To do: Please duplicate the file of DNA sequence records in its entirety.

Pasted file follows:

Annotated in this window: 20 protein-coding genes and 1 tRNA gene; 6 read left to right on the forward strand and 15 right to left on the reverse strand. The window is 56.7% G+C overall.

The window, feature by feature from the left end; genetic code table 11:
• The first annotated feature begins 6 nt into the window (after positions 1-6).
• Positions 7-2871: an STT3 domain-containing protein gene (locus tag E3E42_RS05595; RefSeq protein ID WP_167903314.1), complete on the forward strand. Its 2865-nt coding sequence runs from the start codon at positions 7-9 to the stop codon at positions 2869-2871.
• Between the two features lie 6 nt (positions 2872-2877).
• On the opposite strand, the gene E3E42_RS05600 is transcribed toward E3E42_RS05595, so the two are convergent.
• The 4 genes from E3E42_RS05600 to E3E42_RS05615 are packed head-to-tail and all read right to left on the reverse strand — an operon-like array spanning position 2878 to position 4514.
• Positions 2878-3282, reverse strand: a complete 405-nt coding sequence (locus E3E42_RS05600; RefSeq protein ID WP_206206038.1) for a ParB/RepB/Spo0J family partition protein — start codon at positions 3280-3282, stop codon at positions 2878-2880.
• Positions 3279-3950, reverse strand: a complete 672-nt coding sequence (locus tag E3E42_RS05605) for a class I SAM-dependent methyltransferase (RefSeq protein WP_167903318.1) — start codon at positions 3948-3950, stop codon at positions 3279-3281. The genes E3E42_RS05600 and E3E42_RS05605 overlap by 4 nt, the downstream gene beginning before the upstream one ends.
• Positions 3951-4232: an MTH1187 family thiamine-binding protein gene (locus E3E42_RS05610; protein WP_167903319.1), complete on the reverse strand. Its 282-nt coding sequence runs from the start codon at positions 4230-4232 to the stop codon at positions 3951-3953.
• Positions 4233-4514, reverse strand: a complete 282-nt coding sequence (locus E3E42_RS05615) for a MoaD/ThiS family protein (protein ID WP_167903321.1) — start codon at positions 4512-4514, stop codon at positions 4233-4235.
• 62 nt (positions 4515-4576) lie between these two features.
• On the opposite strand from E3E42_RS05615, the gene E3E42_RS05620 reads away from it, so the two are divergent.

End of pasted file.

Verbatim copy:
Annotated in this window: 20 protein-coding genes and 1 tRNA gene; 6 read left to right on the forward strand and 15 right to left on the reverse strand. The window is 56.7% G+C overall.

The window, feature by feature from the left end; genetic code table 11:
• The first annotated feature begins 6 nt into the window (after positions 1-6).
• Positions 7-2871: an STT3 domain-containing protein gene (locus tag E3E42_RS05595; RefSeq protein ID WP_167903314.1), complete on the forward strand. Its 2865-nt coding sequence runs from the start codon at positions 7-9 to the stop codon at positions 2869-2871.
• Between the two features lie 6 nt (positions 2872-2877).
• On the opposite strand, the gene E3E42_RS05600 is transcribed toward E3E42_RS05595, so the two are convergent.
• The 4 genes from E3E42_RS05600 to E3E42_RS05615 are packed head-to-tail and all read right to left on the reverse strand — an operon-like array spanning position 2878 to position 4514.
• Positions 2878-3282, reverse strand: a complete 405-nt coding sequence (locus E3E42_RS05600; RefSeq protein ID WP_206206038.1) for a ParB/RepB/Spo0J family partition protein — start codon at positions 3280-3282, stop codon at positions 2878-2880.
• Positions 3279-3950, reverse strand: a complete 672-nt coding sequence (locus tag E3E42_RS05605) for a class I SAM-dependent methyltransferase (RefSeq protein WP_167903318.1) — start codon at positions 3948-3950, stop codon at positions 3279-3281. The genes E3E42_RS05600 and E3E42_RS05605 overlap by 4 nt, the downstream gene beginning before the upstream one ends.
• Positions 3951-4232: an MTH1187 family thiamine-binding protein gene (locus E3E42_RS05610; protein WP_167903319.1), complete on the reverse strand. Its 282-nt coding sequence runs from the start codon at positions 4230-4232 to the stop codon at positions 3951-3953.
• Positions 4233-4514, reverse strand: a complete 282-nt coding sequence (locus E3E42_RS05615) for a MoaD/ThiS family protein (protein ID WP_167903321.1) — start codon at positions 4512-4514, stop codon at positions 4233-4235.
• 62 nt (positions 4515-4576) lie between these two features.
• On the opposite strand from E3E42_RS05615, the gene E3E42_RS05620 reads away from it, so the two are divergent.